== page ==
I’m a Trade & Globalization Policy Specialist at the AFL-CIO, which I tell my friends at home means that I do two main things: 1) try to improve U.S. trade policy so it doesn’t send more jobs overseas, and 2) try to improve labor rights for workers overseas so that workers globally can race to the top instead of having global corporations push us to the bottom. My first experience with the labor movement was as a UFCW member while bagging groceries for six months during college. Full health benefits for everyone who worked at least 16 hours a week? Triple time on holidays? I was sold on unions and never looked back! Since then, I’ve been a public school teacher (and vice president of my local), a law clerk for a federal judge, and congressional aide on Capitol Hill. While Legislative Director for Rep. Linda Sanchez (D-CA), I coordinated the Labor and Working Families Caucus, one of the largest caucuses in the U.S. House of Representatives. I’ve got a BA, a JD, and an MPP from UCLA. Go Bruins!
Yesterday, the AFL-CIO’s own Thea Lee joined AARP, Doctors Without Borders, Oxfam America and the Generic Pharmaceutical Association in urging President Obama to fix proposals in the Trans-Pacific Partnership (TPP)—a trade and economic governance deal currently under negotiation—that could leave us all paying more for life-saving prescription medicines.
Yesterday, five members of the powerful Ways and Means Committee of the U.S. House of Representatives (Reps. Bill Pascrell, Lloyd Doggett, John Lewis, Linda Sánchez and Jim McDermott) stood up for working people by opposing the destructive “corporate courts” in the proposed trade and economic deal with Europe known as the “TTIP.”
In January 2014, AFL-CIO President Richard Trumka, responding to the introduction of the latest “Fast Track” legislation, said, “It is past time for the United States to get off the corporate hamster wheel on trade.”
That’s how I feel about Fast Track. It’s a totally undemocratic scheme that allows the Executive Branch to negotiate—in near total secrecy—a “trade” deal that will forever change the rules of our economy, and then send that deal to Congress.
Today, for the first time ever, the U.S. government announced that it will begin the formal consultations that are used to resolve trade disputes in the area of labor rights enforcement. The United States Trade Representative (USTR) announced that it will finally move forward to arbitration in the long-running dispute with the government of Guatemala regarding whether or not Guatemala is meeting the labor commitments of the Dominican Republic-Central American Free Trade Agreement (DR-CAFTA or CAFTA). In announcing the decision, the USTR stated that the goal is to improve conditions that workers face every day.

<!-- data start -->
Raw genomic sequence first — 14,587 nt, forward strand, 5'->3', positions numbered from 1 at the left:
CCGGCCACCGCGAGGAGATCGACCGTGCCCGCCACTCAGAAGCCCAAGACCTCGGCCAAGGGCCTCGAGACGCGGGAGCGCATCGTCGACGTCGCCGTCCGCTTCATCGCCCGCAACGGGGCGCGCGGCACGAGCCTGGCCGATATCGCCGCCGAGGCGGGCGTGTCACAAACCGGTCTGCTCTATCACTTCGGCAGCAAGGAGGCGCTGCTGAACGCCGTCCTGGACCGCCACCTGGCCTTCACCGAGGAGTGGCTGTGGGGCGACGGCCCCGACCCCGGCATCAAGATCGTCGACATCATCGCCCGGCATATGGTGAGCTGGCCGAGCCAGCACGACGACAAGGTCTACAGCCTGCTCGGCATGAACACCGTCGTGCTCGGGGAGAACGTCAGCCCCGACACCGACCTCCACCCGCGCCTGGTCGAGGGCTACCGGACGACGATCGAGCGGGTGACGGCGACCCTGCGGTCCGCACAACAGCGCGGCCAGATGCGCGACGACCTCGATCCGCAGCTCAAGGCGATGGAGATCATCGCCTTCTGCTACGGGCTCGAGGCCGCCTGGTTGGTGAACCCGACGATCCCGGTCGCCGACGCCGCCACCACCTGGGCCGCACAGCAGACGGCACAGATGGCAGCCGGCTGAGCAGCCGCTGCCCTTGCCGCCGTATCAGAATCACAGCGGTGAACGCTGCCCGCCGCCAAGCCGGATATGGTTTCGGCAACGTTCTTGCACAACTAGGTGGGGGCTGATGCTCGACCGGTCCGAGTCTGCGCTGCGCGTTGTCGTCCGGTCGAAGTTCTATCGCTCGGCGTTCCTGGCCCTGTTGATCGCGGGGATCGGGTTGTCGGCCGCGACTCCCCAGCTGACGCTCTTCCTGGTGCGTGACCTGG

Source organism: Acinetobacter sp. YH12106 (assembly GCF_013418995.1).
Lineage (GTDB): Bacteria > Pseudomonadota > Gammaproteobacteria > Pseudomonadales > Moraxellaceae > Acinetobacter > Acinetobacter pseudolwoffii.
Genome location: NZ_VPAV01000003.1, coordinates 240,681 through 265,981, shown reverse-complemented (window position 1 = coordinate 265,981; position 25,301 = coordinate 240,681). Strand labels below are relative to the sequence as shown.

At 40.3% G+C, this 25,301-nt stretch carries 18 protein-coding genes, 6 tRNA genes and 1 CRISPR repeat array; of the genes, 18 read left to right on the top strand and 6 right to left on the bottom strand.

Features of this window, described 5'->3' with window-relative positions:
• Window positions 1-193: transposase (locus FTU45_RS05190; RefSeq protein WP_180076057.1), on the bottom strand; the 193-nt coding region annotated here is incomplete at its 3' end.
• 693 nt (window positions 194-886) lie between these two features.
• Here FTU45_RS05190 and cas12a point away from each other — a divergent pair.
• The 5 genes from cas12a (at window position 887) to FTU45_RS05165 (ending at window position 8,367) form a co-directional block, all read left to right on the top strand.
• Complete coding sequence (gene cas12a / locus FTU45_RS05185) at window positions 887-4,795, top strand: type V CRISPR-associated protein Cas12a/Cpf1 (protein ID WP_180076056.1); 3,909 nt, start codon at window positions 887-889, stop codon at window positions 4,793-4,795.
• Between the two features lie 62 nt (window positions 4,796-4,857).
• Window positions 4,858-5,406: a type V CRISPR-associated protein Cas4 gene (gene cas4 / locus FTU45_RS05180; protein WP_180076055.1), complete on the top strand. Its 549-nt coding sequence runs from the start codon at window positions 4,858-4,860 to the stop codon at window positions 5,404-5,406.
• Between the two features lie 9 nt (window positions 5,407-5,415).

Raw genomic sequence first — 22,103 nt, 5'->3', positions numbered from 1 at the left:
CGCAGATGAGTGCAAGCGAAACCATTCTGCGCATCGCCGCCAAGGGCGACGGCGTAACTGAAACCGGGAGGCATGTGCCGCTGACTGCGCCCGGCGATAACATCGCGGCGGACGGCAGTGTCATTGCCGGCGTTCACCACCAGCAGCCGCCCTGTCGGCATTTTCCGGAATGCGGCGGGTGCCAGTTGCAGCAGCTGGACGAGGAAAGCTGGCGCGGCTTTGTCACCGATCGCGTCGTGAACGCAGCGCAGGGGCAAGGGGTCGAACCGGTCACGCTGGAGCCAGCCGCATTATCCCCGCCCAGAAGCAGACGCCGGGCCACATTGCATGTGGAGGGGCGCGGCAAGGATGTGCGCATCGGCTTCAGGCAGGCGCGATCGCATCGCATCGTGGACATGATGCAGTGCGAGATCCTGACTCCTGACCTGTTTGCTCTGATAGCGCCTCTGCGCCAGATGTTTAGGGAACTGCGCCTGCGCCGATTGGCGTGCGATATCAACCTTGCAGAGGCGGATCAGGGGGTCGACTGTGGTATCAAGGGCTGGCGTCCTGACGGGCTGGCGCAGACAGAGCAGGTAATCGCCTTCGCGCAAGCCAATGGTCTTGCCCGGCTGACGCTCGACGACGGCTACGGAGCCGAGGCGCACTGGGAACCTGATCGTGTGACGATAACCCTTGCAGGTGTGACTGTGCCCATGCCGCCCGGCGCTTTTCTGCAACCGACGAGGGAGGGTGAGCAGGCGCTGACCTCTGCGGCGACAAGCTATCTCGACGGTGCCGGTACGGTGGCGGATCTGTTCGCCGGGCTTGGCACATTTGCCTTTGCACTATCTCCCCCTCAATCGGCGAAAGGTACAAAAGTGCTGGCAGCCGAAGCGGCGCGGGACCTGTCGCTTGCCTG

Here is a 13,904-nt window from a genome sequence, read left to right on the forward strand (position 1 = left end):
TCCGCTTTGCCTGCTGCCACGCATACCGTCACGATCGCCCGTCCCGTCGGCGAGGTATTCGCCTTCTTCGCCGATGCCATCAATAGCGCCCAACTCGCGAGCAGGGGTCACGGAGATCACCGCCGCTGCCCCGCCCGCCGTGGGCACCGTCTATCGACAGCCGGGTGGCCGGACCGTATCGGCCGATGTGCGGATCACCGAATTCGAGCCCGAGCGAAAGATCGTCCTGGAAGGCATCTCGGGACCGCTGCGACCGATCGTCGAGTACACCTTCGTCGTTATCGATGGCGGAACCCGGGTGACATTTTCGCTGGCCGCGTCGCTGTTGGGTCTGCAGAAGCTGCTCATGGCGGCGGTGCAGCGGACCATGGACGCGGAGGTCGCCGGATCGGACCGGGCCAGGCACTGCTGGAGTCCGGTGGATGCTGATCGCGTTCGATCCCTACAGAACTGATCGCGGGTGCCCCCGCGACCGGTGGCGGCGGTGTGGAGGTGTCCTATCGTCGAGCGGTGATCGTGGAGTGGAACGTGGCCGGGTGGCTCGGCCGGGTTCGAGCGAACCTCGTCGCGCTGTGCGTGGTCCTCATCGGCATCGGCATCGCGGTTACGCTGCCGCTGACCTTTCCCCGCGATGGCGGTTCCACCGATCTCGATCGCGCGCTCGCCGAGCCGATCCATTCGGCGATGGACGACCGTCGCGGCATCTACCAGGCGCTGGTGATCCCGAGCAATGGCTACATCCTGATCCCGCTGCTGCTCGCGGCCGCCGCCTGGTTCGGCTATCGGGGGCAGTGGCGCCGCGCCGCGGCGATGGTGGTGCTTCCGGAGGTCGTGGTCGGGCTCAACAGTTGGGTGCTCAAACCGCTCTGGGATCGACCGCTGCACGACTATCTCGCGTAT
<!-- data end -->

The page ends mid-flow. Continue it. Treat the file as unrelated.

Once again, a World Trade Organization (WTO) dispute settlement panel has issued a decision that leaves American manufacturers—and those who work for them—behind. In two separate decisions just released (Case DS436, concerning carbon steel from India, and Case DS437, concerning solar panels and 16 other products from China), the WTO ruled that the United States had violated its WTO obligations in the manner that it applied countervailing duties on products from the two countries.
The TTIP (the Trans-Atlantic Trade and Investment Partnership, a proposed trade agreement between the United States and the European Union) is an opportunity to get trade and globalization policy right, say the AFL-CIO and the European Trade Union Confederation (ETUC), the trade union federations that together represent tens of millions of workers. But this will only happen if the agreement is negotiated in an open manner, ensures that corporations cannot override governments and threaten the public good, promotes workers' rights and social justice and in all other ways puts people before profits.
In early March, the AFL-CIO joined 42 other organizations representing labor, business, public health, environmental concerns, consumers, family farms and good governance as well as three legal scholars in sending a letter calling on the Office of the United States Trade Representative (USTR) to match the European Commission’s commitment to holding a public consultation on investment issues, particularly with respect to the pending U.S.-European Union trade negotiations (known as the Trans-Atlantic Trade and Investment Partnership, or TTIP).
In this era of bad news about wages, inequality and egregious anti-worker behavior from employers, it’s good to celebrate wins for workers. This week, Fijian workers got a big win at the meeting of the governing body of the International Labor Organization (ILO).
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